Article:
|Novelization by D. C. Fontana|
|The Questor Tapes|
In an alternative universe, The Questor Tapes might have become a late 1970s science fiction television program about an ancient alien intervention into Earth's history. The star of The Questor Tapes (an android named Questor) was a "friendly robot" similar to the character Data in the late 1980s Star Trek: The Next Generation. I suppose that Questor ruined his own chances of staring in a 1970s television series by stating calmly and logically: "I am not programmed to kill."
|Hollywood go boom!|
Lost in Hollywood
To me, it seems miraculous that Star Trek was on television in the 1960s. As it was, Roddenberry had to fight to defend core features of his futuristic vision against the mundane and conventional preferences of Hollywood executives. It is fun to fantasize about an alternate Reality, the Roddenberry Reality, where in 1970 there could have been a television show based on Assignment: Earth, while in our world we got dystopian drek. In 1975 we could have had a new television series called Questor, but we got The Lost Saucer. In 1978 we almost had Star Trek: Phase II, but we got Cylons.
|Teri Garr (left) as Roberta Lincoln in Assignment: Earth|
Reggio has had fun imagining an alternate Reality in which Assignment: Earth became Roddenberry's best known creation while Star Trek was quickly forgotten. Riggio suggests that we, "Just imagine Lindsay Wagner (The Bionic Woman) playing Roberta", and Nimoy as Gary Seven.
|Barbara of Get Smart|
Does Assignment: Earth work as a television show about time travel? I have my doubts. Would anyone like the idea that the history of Earth is being kept on track by Gary Seven, an agent in a time travel war, an endless struggle against evil aliens?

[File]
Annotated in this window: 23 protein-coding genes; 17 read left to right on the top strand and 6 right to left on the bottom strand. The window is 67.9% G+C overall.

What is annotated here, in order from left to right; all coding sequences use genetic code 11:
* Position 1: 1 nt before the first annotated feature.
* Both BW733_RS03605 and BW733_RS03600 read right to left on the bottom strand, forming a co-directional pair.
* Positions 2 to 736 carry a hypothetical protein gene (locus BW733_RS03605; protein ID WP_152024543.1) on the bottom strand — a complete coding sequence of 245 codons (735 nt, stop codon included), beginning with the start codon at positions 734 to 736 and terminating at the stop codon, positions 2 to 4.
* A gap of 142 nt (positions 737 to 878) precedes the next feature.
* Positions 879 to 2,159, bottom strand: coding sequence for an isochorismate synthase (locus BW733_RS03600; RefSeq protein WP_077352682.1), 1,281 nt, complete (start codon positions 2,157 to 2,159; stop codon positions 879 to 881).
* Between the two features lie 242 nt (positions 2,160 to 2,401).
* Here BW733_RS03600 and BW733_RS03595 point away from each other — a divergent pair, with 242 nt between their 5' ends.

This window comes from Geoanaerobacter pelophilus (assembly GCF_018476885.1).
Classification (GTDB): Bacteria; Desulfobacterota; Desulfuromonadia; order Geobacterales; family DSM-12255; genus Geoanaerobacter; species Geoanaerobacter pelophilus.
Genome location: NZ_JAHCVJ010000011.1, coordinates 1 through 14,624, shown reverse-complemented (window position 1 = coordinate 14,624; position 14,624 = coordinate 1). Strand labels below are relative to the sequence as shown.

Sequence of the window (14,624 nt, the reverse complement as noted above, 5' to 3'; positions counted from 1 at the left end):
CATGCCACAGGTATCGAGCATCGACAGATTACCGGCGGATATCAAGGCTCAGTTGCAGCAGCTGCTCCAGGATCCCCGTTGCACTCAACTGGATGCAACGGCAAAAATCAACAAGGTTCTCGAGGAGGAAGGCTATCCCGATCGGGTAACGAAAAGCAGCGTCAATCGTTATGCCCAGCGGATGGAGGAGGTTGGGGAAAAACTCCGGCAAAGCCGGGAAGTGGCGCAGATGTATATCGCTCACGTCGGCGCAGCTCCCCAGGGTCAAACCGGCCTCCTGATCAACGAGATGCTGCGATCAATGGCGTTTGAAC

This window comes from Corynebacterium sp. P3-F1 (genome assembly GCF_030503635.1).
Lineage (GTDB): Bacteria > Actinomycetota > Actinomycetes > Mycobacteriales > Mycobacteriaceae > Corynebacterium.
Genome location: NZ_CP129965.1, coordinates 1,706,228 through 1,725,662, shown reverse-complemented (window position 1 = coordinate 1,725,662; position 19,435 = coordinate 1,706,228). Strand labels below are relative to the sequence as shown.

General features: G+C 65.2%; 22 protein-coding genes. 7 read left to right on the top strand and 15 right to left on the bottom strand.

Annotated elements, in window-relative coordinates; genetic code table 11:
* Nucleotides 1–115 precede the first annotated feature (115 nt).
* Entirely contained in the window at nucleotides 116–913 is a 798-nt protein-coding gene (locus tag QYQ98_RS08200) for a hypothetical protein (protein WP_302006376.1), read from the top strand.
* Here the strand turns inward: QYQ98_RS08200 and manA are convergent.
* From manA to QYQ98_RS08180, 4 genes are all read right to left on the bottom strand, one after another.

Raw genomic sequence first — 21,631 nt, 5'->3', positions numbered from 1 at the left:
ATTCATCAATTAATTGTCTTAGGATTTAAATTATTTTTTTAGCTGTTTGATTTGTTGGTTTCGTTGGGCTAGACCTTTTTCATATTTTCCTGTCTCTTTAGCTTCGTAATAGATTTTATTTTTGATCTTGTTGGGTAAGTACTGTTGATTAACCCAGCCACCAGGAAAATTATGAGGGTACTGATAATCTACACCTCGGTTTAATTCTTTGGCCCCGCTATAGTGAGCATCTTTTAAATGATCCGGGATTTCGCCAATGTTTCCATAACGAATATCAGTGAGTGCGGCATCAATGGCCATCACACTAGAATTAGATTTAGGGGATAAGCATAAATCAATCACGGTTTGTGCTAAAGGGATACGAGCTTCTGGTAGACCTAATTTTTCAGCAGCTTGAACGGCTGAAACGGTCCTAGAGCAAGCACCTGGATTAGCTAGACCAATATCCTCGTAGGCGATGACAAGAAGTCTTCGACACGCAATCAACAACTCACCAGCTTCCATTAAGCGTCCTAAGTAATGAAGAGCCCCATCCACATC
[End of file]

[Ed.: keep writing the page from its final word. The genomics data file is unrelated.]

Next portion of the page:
Somehow Art Wallace was a good fit for Assignment: Earth, able to produce a fun episode that held promise as a possible new series. In contrast, with a terminally ill Gene Coon working on The Questor Tapes, the result was rather cringe-worthy. For example, the middle part of the pilot movie with Dana Wynter seems contrived to allow Questor to explain that he has a functioning penis. It is fun for me to image that in the Ekcolir Reality, the entire course of the history of science fiction television shows could have been different, allowing both Assignment: Earth and The Questor Tapes to be produced as long-running television shows.
The Thomas Effect
|deviantART image credits|
This is Daneel with the galaxy.
|Sut'hiro and Number One (Natalie Wood)|
In the Ekcolir Reality, Star Trek began as a spinoff from Foundation of Reality. The transgalactic mission in Star Trek was an attempt to reach the Galactic Core and find worlds such as Hemmal and Klyz where the pek had long worked to design new human and Fruthwa variants. In this Star Trek, there was no Vulcan, but there was a Fruthwa crew member (Sut'hiro). Natalie Wood was second in command as the captain's "Number One". In the Ekcolir Reality, television technology was about 20 years ahead of what we have here in the Buld Reality, so the original Star Trek was in many ways similar to Voyager.
|Roberta Lincoln and Gary Seven|
Staring Lindsay Wagner and Steve McQueen
Thomas, Jack Vance, Roddenberry, Art Wallace and Gene Coon all wrote episodes of the long-running 1950s television series The Phaeton Effect, inspired by Robert Heinlein's 1949 story in Future Science: "Pathfinder".
|Questor the pek,|
usually played by
Thomas recruited Lindsay Wagner to play the role of Roberta Lincoln in the 1970 television series, Assignment: Earth. Many of the episodes concerned environmental problems, particularly the chronic problem of rising sea level that was a serious issue in the 1970s of the Ekcolir Reality. As a spinoff of Star Trek, the star ship Voyager, having reached the black hole at the center of the Galaxy, was propelled through a time warp back to 1970s Earth. Its crew played a role in Assignment: Earth that was similar to the Buld who reach Earth in Exode.
In the Ekcolir Reality, Questor was a spinoff series from Assignment: Earth. In a bold move, the alien android Questor was played by Erin Gray in the television series. Questor's human companion was Dr. Rachel Tajneb, played by Gretchen Corbett.
Related reading. More television from the Ekcolir Reality.